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Bill would allow municipalities to annex areas draws concerns from Representatives

The Alabama Statehouse in Montgomery, Alabama.

Sam Mattison
Alabama Political Reporter

A bill that would increase municipalities ability to annex unincorporated areas surrounded by incorporated areas drew some concern from committee members on Tuesday.

The House County and Municipal Government Committee was host to a public hearing on Tuesday for Senate Bill 266.

Only certain municipalities can annex unincorporated areas that are enclosed within the incorporated areas currently.

The bill would allow for all municipalities to annex unincorporated areas if they are enclosed within incorporated areas. Annexing these unincorporated areas would first require that the land owners would have to sign off on the annexing before a decision was made.

The bill’s sponsor Senator Linda Coleman-Madison (D-Birmingham) said the bill came at the request of the Alabama League of Municipalities which represents 426 municipalities across Alabama.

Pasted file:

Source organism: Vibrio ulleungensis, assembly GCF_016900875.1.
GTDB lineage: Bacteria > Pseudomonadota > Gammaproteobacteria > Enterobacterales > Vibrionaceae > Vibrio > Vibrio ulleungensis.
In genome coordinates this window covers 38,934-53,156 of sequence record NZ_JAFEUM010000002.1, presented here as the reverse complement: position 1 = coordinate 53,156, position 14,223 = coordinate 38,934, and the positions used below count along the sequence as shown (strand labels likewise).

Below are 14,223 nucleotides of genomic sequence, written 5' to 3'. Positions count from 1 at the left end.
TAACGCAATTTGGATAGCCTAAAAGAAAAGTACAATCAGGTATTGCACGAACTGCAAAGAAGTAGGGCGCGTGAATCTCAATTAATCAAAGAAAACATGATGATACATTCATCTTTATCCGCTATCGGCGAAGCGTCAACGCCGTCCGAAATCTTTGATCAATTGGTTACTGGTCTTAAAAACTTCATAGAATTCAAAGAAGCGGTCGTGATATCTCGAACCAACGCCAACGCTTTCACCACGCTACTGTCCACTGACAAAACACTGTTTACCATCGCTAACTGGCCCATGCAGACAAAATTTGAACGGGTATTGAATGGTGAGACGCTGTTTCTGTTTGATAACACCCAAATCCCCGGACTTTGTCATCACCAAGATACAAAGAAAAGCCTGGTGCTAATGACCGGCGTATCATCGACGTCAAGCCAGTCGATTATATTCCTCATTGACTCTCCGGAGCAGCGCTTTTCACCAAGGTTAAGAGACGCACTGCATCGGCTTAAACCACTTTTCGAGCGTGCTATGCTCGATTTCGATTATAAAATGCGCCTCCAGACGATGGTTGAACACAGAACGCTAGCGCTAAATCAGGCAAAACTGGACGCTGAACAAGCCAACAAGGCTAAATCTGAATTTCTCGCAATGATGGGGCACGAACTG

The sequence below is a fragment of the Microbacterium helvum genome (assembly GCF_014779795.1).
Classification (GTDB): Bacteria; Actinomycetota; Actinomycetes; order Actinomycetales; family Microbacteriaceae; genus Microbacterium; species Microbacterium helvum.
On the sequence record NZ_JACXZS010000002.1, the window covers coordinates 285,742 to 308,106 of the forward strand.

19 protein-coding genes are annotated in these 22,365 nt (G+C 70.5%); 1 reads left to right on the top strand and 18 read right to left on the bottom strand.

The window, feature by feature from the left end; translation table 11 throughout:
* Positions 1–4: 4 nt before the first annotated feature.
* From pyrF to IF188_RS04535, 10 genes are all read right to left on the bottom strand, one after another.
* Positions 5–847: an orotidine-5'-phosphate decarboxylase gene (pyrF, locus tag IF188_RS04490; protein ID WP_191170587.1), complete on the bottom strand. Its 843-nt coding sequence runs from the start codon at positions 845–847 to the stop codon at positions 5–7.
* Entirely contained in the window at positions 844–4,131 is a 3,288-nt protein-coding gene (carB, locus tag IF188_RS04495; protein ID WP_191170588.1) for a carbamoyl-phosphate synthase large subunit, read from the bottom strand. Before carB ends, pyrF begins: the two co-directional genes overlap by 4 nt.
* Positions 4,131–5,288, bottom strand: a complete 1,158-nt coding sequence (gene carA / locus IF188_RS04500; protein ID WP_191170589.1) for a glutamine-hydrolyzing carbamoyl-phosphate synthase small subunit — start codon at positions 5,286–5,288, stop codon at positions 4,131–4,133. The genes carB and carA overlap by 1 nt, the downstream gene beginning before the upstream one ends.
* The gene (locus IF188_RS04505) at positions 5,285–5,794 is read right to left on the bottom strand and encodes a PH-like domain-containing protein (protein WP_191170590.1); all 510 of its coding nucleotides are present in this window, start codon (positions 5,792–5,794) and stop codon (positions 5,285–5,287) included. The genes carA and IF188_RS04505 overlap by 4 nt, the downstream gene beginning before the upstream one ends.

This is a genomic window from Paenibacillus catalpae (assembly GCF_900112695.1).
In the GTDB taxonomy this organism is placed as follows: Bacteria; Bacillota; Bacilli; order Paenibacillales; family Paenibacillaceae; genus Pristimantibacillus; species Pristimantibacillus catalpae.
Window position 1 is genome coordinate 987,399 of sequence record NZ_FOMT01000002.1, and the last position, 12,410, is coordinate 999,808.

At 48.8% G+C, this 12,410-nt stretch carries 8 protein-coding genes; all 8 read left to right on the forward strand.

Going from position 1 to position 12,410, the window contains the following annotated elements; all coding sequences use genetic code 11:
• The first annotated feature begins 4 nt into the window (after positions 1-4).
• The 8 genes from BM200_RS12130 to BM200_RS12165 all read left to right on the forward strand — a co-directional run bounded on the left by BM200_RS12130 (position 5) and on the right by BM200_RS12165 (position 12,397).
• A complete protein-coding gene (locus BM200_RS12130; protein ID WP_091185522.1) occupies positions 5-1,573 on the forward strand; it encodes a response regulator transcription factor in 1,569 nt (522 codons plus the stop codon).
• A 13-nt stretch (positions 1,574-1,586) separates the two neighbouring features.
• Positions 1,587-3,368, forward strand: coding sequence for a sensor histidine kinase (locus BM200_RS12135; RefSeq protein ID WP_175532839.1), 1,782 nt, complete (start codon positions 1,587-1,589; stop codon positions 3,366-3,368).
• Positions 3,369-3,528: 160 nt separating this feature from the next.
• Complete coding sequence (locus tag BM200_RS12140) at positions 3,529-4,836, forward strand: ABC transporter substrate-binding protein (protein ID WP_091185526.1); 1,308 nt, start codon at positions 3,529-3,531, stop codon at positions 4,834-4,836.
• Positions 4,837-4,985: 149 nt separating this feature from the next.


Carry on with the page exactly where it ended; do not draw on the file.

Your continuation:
Coleman-Madison said the bill would not allow municipalities to declare eminent domain on these unincorporated areas.

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“This is not about eminent domain at all,” Coleman-Madison said.

She said the bill would not pass considering that the legislative session is ending within the week.

“We know it’s not going anywhere this year,” Coleman-Madison said.

She instead requested to hear what the committee members had to say about the bill. Some of the committee members expressed a concern of municipalities encroaching on the land of the more rural areas in Alabama.

Representative Jack Williams (R-Wilmer) staunchly opposed the bill because it would allow municipalities to expand into the rural areas of Alabama and encompass some farming areas.

This concern came after Coleman-Madison had used a personal example of living next to a pig farm as a reason why municipalities may need to annex areas.

“My problem is that the city moved to the country,” Williams said. “This is one bill that I would filibuster to the end.”

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Coleman-Madison said that she had worked with farmers on the bill and she had worked out their concerns.

Representative Chris Blackshear (R-Auburn) had other objections about the far-reaching effects the bill may have. He said the bill may be used by municipalities to take areas they don’t need.

The Farmer’s Federation, Alabama’s largest farm organization, has a standing position on annexing.

“We oppose annexation by extending city limits without consent of those to be incorporated into the city limits,” the Federation’s position.

The bill was not voted on by the committee.


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